east asian mythology




Chang'e or Chang-o [嫦娥] is the Chinese goddess of the Moon. Unlike many lunar deities in other cultures who personify the Moon, Chang'e only lives on the Moon.

In one version of the Chang'e legend, she was a beautiful young girl working in the Jade Emperor’s palace in heaven, where immortals, good people and fairies lived. One day, she accidentally broke a precious porcelain jar. Angered, the Jade Emperor banished her to live on earth.

Chang'e was transformed into a member of a rich farming family. When she was 18, a young hunter named Houyi from another village spotted her, now a beautiful young woman. They became friends. One day, a strange phenomenon occurred—10 suns arose in the sky instead of one, blazing the earth. Houyi, an expert archer, stepped forward to try to save the earth. He successfully shot down nine of the suns, becoming an instant hero. He eventually became king and married Chang'e.

But King Houyi grew to become greedy and selfish. He sought immortality by ordering an elixir be created to prolong his life. The elixir in the form of a single pill was almost ready when Chang'e came upon it. She either accidentally or purposely swallowed the pill. This angered King Houyi, who went after his wife. Trying to flee, she jumped out the window of a chamber at the top of the palace—and, instead of falling, she floated into the sky toward the Moon.

↳ CHANG’E (嫦娥)

Legend has it that in ancient China, ten suns hung in the sky and the extreme heat scorched the earth. An archer, Hou Yi, shoot down nine of them and was given the elixir of immortality as a reward. However, he did not want to consume it as he did not wish to become immortal without his wife. 

One day, when Hou Yi was out hunting, his apprentice, Fengmeng, broke into his house and forced Chang’e to give up the elixir of immortality. When she realised that she couldn’t defeat him, Chang’e consumed the elixir and flew upwards towards the heavens, choosing the moon as residence to be nearby her beloved husband.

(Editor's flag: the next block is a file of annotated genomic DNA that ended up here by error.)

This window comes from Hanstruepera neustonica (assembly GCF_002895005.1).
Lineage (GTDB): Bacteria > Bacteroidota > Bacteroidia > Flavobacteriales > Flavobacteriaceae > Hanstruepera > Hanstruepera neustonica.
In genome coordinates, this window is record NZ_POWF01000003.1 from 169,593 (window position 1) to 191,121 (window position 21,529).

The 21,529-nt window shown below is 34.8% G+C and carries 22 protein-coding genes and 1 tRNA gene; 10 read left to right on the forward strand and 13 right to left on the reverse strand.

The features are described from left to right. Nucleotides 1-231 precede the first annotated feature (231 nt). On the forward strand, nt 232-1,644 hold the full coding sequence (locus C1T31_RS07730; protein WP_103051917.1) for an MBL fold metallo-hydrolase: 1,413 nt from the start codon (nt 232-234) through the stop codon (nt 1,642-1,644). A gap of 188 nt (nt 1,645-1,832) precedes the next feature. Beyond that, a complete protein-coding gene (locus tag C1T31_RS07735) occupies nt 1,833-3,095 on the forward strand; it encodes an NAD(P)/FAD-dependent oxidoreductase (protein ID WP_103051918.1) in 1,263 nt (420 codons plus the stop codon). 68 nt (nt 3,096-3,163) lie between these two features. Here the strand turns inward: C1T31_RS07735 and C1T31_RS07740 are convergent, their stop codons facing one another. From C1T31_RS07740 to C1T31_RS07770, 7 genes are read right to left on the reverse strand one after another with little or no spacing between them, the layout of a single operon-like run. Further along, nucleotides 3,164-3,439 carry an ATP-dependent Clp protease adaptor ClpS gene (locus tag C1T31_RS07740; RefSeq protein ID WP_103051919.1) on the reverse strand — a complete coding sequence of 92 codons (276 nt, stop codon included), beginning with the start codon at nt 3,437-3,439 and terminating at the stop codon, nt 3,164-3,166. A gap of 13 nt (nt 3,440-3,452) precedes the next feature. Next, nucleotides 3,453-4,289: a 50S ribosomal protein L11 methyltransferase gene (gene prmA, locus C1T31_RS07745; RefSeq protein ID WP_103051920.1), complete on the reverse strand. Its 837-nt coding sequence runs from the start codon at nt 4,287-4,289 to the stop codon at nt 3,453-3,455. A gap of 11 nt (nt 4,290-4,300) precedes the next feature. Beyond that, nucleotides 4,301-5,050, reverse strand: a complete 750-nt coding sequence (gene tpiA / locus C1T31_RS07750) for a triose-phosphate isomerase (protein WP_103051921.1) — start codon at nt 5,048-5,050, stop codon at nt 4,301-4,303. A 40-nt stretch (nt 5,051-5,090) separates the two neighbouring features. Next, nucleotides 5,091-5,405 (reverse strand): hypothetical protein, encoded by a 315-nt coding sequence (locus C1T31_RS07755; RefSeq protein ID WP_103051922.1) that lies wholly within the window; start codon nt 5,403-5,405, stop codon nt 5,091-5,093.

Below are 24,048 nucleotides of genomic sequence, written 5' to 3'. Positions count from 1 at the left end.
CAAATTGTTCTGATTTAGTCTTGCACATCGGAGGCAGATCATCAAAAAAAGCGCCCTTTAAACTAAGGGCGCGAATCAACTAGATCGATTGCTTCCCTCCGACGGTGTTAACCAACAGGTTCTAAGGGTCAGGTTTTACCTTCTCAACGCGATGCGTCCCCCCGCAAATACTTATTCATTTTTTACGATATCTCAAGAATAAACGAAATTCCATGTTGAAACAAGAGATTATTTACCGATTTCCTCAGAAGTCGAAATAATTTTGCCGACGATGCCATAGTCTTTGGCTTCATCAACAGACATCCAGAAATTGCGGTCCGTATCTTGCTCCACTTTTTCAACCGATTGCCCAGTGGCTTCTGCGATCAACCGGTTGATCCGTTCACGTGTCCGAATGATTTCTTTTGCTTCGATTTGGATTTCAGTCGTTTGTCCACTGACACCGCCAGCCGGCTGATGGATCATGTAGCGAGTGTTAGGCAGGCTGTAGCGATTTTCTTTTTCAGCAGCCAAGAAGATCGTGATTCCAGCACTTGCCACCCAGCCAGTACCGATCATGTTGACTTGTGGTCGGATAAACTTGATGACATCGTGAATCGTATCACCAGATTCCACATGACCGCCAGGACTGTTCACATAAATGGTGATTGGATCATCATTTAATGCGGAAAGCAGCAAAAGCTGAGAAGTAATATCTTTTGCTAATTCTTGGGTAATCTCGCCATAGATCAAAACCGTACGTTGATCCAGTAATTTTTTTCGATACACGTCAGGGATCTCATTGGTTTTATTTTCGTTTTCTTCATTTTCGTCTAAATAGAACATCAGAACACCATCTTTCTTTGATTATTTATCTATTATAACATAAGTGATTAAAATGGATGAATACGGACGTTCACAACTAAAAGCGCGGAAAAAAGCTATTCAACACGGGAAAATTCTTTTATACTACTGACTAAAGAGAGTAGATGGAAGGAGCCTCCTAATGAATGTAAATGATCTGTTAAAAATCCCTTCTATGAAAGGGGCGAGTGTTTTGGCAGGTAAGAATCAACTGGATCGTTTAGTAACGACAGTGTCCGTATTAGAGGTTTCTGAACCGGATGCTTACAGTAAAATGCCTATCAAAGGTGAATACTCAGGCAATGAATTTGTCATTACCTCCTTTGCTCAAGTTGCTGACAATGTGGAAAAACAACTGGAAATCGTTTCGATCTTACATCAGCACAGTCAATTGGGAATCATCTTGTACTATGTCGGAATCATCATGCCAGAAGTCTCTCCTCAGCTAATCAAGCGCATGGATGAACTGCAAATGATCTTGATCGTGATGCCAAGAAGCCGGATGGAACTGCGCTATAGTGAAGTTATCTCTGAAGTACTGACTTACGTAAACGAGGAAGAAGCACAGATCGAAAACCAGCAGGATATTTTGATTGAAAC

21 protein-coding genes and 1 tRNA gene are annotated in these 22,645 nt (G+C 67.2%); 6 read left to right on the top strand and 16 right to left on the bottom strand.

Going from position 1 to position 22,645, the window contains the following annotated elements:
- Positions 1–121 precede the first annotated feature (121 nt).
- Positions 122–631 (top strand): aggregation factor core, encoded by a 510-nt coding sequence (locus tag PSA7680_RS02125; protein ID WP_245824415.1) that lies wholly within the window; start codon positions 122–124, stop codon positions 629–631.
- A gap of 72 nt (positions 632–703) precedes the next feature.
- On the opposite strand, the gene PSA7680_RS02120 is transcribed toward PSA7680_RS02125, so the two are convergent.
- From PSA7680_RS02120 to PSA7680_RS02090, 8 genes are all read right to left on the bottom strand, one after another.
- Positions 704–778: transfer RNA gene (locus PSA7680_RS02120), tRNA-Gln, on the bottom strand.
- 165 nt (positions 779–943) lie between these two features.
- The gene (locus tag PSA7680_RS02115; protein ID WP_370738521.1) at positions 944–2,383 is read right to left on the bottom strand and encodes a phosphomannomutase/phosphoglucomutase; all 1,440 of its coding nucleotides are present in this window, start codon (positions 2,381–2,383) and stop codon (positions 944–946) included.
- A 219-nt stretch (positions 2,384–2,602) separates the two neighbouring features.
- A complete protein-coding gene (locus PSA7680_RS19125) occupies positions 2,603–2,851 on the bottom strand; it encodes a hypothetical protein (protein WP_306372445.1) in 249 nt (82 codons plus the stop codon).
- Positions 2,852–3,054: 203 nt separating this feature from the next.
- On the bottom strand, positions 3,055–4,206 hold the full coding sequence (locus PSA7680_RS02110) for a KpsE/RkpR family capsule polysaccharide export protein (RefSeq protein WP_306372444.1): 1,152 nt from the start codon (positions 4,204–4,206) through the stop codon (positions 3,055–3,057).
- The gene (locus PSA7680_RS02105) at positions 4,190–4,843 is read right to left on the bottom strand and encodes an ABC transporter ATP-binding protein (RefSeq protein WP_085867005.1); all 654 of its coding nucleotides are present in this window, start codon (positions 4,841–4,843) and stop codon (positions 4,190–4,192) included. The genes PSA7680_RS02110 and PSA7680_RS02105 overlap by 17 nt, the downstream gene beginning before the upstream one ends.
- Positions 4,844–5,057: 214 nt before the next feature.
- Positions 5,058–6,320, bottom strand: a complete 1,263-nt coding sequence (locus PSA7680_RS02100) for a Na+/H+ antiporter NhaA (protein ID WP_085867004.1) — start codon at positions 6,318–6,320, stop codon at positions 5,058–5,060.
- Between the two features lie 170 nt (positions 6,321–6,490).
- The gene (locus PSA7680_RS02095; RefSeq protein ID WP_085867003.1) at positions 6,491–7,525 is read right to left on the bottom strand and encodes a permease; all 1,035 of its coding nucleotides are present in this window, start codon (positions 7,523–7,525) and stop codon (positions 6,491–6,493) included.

It is said that during the Mid-Autumn Festival, Chang’e and Hou Yi are reunited, which is why Mid-Autumn Festival is also an important day for families to come together.

Ravi Zupa - Qilin.

Qilin is a mythical hooved chimerical creature known in Chinese and other East Asian cultures, said to appear with the imminent arrival or passing of a sage or illustrious ruler. It is a good omen thought to occasion prosperity or serenity. It is often depicted with what looks like fire all over its body.

According to legends, it is one of 9 sons of a dragon, which can distinguish between good and evil. It is sometimes included in the list of four noble animals, along with the Chinese dragon, phoenix and tortoise. The mention of this mythical animal goes back to the days of Confucius. Back then, it had a more peaceful appearance. When walking, it did not cause any harm even to insects (like the image of the Lamb in Christian mythology). When stepping on the grass it did not crush it. It fed on magic grasses. It could walk on water and fly. Carved on gravestones, it would protect from evil spirits, as well as accompany the dead to heaven. However, over time it changed its appearance and symbolism - once a symbol of peace and gentleness, it also acquired the features of power and strength.


Mythology Meme • East Asian Mythology

Magu (麻姑; Mágū; “Hemp Maiden”) is a legendary Taoist xian (仙 “immortal; transcendent”) associated with the elixir of life, and a symbolic protector of females in Chinese mythology. Stories in Chinese literature describe Magu as a beautiful young woman with long birdlike fingernails.

TRICKSTER WEEK; day six: east asian